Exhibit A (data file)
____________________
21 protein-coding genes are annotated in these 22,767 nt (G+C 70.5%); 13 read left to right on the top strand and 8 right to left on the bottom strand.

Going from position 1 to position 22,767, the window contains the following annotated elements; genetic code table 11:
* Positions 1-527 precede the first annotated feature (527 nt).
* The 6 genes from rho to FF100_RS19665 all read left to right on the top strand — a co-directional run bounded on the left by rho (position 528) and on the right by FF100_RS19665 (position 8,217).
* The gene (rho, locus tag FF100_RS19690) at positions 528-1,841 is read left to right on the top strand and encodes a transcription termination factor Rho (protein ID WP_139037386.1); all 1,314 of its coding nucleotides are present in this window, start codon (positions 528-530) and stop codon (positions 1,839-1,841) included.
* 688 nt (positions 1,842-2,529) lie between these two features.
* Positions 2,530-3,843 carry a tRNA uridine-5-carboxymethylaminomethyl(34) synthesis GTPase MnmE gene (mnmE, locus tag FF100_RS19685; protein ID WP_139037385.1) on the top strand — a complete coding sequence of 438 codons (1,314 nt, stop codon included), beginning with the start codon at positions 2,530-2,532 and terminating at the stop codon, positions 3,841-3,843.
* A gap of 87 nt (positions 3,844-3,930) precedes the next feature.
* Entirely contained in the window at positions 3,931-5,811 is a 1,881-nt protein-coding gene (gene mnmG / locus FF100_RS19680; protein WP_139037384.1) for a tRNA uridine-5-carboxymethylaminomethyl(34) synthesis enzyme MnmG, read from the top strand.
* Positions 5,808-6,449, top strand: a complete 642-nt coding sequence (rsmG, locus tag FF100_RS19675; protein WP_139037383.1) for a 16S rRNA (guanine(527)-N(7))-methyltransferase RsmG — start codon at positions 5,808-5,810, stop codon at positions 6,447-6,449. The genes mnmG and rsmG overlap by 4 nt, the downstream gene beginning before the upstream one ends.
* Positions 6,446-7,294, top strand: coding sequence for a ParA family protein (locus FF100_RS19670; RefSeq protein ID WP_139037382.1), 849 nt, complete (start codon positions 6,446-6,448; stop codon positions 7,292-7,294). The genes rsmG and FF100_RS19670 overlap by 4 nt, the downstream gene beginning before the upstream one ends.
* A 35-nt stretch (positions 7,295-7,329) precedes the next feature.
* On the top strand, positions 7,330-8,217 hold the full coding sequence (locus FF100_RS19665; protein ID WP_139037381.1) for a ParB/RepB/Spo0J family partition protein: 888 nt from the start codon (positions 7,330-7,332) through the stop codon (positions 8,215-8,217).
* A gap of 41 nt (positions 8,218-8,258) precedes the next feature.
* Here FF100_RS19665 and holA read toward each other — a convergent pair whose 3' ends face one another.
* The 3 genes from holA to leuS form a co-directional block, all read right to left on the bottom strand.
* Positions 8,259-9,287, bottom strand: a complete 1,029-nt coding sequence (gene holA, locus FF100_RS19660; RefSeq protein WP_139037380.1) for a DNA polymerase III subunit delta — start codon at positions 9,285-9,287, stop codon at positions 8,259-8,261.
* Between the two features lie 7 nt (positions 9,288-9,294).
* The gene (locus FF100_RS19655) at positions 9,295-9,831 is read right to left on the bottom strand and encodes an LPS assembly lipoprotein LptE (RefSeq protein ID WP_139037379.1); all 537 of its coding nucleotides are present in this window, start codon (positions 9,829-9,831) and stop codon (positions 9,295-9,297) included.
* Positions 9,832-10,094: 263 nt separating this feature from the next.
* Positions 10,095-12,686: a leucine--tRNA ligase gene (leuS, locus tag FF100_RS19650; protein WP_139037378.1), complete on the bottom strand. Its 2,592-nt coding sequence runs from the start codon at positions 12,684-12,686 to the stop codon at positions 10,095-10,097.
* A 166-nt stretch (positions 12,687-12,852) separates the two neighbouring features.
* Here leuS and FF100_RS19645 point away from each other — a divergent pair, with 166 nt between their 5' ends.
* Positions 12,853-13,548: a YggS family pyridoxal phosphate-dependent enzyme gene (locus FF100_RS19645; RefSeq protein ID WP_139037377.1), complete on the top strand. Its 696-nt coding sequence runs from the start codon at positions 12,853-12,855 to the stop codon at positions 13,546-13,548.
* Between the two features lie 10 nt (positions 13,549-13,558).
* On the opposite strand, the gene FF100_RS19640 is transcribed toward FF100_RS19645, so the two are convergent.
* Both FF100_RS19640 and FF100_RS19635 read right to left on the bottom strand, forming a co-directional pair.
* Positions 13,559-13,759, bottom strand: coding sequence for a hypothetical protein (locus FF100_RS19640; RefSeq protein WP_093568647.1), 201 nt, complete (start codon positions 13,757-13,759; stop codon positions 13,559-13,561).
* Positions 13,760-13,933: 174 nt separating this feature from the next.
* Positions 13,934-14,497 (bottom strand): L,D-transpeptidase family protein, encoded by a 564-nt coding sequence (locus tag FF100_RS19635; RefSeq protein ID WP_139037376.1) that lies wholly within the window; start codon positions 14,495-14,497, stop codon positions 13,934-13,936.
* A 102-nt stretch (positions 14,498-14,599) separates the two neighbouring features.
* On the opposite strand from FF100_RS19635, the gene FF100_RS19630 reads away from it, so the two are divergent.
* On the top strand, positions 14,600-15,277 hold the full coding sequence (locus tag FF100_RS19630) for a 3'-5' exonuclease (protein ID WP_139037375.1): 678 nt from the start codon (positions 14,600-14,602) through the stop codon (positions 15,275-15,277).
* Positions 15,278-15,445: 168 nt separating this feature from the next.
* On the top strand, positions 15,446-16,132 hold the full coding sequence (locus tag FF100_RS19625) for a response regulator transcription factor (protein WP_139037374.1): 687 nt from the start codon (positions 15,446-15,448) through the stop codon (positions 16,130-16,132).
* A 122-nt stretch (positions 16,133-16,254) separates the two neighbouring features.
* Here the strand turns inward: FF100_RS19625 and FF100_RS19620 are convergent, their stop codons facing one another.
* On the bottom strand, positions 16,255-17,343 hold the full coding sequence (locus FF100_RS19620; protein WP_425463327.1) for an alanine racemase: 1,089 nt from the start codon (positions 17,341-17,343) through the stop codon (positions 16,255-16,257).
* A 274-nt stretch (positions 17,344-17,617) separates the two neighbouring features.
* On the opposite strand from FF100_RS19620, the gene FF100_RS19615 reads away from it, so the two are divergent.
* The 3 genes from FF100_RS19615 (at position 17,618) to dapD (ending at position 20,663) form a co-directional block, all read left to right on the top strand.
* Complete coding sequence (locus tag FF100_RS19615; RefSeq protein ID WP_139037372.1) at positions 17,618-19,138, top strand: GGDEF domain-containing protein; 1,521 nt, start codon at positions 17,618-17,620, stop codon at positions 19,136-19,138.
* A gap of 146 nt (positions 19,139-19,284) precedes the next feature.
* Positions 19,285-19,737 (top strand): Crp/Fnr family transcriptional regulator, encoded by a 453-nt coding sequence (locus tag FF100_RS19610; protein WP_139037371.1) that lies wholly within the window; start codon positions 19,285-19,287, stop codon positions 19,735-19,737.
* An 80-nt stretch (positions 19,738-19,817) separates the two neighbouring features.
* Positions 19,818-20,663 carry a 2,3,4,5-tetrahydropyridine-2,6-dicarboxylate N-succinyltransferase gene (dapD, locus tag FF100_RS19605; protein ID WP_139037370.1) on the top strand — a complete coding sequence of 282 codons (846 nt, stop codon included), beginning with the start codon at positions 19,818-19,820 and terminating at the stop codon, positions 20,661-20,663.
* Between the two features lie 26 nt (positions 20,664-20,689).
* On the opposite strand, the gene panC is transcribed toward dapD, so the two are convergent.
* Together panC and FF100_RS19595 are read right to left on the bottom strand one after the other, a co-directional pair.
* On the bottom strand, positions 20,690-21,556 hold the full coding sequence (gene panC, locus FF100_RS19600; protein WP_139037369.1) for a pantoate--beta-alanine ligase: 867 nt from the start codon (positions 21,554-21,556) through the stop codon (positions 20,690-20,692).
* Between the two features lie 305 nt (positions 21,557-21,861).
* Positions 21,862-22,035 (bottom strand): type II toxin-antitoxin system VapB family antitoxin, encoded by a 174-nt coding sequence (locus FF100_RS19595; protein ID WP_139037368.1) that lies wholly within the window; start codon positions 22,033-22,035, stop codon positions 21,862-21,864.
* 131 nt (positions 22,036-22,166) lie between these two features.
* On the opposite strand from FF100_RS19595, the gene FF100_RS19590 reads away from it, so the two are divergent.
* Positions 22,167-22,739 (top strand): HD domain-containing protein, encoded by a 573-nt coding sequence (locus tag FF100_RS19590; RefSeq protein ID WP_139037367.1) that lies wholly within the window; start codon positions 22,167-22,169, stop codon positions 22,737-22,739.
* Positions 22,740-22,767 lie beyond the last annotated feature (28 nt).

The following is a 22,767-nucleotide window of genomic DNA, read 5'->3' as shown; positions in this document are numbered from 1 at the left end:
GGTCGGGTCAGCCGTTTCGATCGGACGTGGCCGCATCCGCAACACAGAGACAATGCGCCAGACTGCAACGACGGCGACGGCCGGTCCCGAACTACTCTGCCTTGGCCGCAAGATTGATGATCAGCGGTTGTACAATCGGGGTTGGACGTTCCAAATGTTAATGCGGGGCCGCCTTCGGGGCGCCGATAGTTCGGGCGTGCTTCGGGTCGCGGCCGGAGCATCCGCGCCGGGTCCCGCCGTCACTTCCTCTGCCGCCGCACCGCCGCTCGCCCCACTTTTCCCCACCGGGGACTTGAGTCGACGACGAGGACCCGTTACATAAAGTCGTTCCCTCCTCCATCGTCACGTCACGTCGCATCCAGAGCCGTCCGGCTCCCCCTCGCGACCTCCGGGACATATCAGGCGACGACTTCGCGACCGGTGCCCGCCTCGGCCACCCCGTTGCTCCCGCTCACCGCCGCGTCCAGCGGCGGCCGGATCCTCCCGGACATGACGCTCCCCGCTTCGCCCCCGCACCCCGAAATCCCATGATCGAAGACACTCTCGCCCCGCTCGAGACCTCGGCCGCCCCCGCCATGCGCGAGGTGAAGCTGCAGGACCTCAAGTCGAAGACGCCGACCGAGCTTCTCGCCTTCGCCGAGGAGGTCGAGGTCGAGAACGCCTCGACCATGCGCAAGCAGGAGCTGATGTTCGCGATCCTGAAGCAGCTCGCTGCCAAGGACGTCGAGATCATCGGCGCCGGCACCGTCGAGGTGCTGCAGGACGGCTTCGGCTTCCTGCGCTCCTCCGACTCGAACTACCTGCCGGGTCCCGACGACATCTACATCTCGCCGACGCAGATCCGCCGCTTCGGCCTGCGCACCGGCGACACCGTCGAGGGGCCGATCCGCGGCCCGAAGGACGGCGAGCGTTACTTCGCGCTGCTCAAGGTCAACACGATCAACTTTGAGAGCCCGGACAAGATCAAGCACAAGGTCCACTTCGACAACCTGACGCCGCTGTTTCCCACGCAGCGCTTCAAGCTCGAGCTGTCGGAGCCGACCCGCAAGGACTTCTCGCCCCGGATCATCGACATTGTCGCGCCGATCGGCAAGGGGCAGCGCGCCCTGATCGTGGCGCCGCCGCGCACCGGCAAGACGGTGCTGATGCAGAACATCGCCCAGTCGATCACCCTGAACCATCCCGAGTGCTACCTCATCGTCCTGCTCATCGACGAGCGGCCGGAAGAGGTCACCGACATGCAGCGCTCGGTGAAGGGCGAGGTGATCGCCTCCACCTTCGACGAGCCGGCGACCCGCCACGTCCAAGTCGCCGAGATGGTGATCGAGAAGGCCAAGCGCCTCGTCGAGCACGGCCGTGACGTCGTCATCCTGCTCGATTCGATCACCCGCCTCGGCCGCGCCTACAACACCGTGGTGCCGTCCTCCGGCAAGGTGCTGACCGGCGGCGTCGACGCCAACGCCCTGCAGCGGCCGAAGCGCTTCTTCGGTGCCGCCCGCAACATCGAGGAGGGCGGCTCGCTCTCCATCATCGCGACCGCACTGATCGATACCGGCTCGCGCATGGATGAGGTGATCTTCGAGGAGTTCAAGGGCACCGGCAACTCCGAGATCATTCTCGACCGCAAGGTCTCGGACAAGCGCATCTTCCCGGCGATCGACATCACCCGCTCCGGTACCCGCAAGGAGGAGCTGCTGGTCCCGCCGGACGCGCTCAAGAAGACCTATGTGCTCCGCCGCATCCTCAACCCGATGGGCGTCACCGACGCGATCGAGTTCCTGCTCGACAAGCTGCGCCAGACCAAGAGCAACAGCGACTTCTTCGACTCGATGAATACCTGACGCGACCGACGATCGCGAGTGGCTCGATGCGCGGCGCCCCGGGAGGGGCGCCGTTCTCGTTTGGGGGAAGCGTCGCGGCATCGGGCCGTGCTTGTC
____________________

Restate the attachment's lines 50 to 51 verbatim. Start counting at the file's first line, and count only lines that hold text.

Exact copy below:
* On the bottom strand, positions 20,690-21,556 hold the full coding sequence (gene panC, locus FF100_RS19600; protein WP_139037369.1) for a pantoate--beta-alanine ligase: 867 nt from the start codon (positions 21,554-21,556) through the stop codon (positions 20,690-20,692).
* Between the two features lie 305 nt (positions 21,557-21,861).